But I love jelly toast and since I started commuting by bike, I have developed a habit of eating two loaves of oat nut bread and a package of English muffins with jelly each pay period. This toaster-oven-loaf-eating-indulgence caused my electric usage to skyrocket to around $5!
I try not to allow my usage to go over that, but I so enjoy the heated grips, I am quite willing to give up say, a loaf of jelly toast just to be able to charge the grips’ battery.
The good news is this nice little gadget should not even make a dent in my electric bill. Compared to buying Hot Hands by the box (at $29.99 for 40 pairs) a rechargeable heater is a huge savings over time. And once I install a solar panel system my heated hand grips will be powered by the sun and that will be really sweet!
Excellent Technical Support
(and an Accidental Left-Hand Verses Right-Hand Study)
One day, as I pedaled along, my super heater stopped working. I called the phone number listed on the forms. Bob, the technical support person went through the steps with me to trouble shoot the problem. He said to try and recharge the battery again. Perhaps the battery just needs to â€œwake upâ€. I charged up the battery again.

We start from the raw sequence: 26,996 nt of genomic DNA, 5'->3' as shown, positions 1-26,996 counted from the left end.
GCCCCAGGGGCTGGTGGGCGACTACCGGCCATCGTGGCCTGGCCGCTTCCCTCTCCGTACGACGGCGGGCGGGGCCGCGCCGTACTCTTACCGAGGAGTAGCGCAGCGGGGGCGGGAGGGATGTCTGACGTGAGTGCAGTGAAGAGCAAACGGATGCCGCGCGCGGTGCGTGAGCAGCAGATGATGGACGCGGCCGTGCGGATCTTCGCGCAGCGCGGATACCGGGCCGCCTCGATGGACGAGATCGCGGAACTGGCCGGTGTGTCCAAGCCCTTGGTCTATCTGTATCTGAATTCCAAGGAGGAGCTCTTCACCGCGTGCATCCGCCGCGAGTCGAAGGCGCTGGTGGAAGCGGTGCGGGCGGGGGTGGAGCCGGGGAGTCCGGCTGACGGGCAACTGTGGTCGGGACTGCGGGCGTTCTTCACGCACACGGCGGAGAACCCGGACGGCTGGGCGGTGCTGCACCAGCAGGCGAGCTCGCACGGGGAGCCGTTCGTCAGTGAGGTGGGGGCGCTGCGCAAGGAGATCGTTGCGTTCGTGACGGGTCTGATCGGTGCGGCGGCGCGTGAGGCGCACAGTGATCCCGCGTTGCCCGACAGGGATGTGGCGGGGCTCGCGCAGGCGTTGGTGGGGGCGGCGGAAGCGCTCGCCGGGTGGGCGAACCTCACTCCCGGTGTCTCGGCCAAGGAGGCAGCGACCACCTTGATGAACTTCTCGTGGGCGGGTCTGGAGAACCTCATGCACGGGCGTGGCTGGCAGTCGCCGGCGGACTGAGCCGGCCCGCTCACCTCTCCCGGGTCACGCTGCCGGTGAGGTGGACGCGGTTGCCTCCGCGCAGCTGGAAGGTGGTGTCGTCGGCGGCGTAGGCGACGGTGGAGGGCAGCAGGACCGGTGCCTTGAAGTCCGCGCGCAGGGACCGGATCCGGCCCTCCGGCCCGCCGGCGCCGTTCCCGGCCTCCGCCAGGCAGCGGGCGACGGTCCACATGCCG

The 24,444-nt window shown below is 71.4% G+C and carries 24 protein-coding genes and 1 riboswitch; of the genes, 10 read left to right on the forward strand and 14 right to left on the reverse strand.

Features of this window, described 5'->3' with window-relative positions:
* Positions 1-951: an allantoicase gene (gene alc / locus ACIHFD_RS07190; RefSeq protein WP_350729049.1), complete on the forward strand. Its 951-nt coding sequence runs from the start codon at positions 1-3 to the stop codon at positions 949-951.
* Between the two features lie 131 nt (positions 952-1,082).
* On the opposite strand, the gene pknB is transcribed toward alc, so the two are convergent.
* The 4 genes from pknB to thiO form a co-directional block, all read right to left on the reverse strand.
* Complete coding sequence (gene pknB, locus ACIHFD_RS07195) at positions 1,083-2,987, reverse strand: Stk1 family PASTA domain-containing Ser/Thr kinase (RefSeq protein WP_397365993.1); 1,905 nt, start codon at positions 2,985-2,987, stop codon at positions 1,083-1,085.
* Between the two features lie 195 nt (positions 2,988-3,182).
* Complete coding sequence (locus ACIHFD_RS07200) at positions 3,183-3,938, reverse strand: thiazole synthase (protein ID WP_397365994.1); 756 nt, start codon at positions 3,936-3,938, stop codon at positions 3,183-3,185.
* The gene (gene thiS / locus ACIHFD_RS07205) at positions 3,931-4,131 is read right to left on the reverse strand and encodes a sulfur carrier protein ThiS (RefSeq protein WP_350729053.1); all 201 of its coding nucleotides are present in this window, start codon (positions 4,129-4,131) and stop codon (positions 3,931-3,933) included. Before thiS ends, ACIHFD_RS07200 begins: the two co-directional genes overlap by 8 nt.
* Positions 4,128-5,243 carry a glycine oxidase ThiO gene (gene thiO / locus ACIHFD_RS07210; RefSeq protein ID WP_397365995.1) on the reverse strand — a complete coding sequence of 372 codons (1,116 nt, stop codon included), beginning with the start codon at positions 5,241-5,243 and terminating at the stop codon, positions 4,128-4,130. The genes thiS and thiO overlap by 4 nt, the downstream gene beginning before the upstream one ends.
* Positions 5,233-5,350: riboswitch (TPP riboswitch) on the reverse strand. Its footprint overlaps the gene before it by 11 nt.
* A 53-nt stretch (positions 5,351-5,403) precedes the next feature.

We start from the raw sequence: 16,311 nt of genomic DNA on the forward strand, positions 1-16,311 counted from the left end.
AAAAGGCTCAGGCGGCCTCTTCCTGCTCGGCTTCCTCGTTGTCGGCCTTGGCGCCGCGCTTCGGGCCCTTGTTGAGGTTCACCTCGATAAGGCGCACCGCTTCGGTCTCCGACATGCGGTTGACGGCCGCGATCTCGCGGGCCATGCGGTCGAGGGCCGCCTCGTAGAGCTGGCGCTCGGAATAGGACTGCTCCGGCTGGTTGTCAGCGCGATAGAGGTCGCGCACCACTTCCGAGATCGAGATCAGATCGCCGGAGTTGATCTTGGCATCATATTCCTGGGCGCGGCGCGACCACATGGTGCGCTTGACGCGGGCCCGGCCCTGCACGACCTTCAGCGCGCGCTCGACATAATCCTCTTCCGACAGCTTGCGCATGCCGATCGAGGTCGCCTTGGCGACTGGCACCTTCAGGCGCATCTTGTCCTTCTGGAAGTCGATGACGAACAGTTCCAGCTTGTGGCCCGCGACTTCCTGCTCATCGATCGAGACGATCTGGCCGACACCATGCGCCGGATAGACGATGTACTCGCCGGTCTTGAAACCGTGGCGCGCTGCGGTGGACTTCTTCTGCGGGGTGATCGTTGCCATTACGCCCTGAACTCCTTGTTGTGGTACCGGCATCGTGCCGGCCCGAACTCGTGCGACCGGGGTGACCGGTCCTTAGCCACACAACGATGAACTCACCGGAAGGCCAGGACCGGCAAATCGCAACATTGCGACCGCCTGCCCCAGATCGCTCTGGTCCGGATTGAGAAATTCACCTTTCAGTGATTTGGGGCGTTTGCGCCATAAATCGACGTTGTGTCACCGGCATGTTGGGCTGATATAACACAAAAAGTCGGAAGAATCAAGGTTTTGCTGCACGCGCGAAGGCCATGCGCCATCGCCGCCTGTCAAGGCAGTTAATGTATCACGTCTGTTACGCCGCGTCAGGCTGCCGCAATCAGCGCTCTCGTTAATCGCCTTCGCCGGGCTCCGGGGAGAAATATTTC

I did another test run after speaking with Bob and the next thing that happened was the left handle bar stopped working but the right handle bar worked fine. I was able to do a comparison of how it feels to ride with the heat and without the heat all at the same time. My right hand was much happier than my left hand without any question. After that, the left hand grip wouldnâ€™t shut off.
After speaking to the A’ME again,Â I sent this unit back and they promptly replaced the whole thing.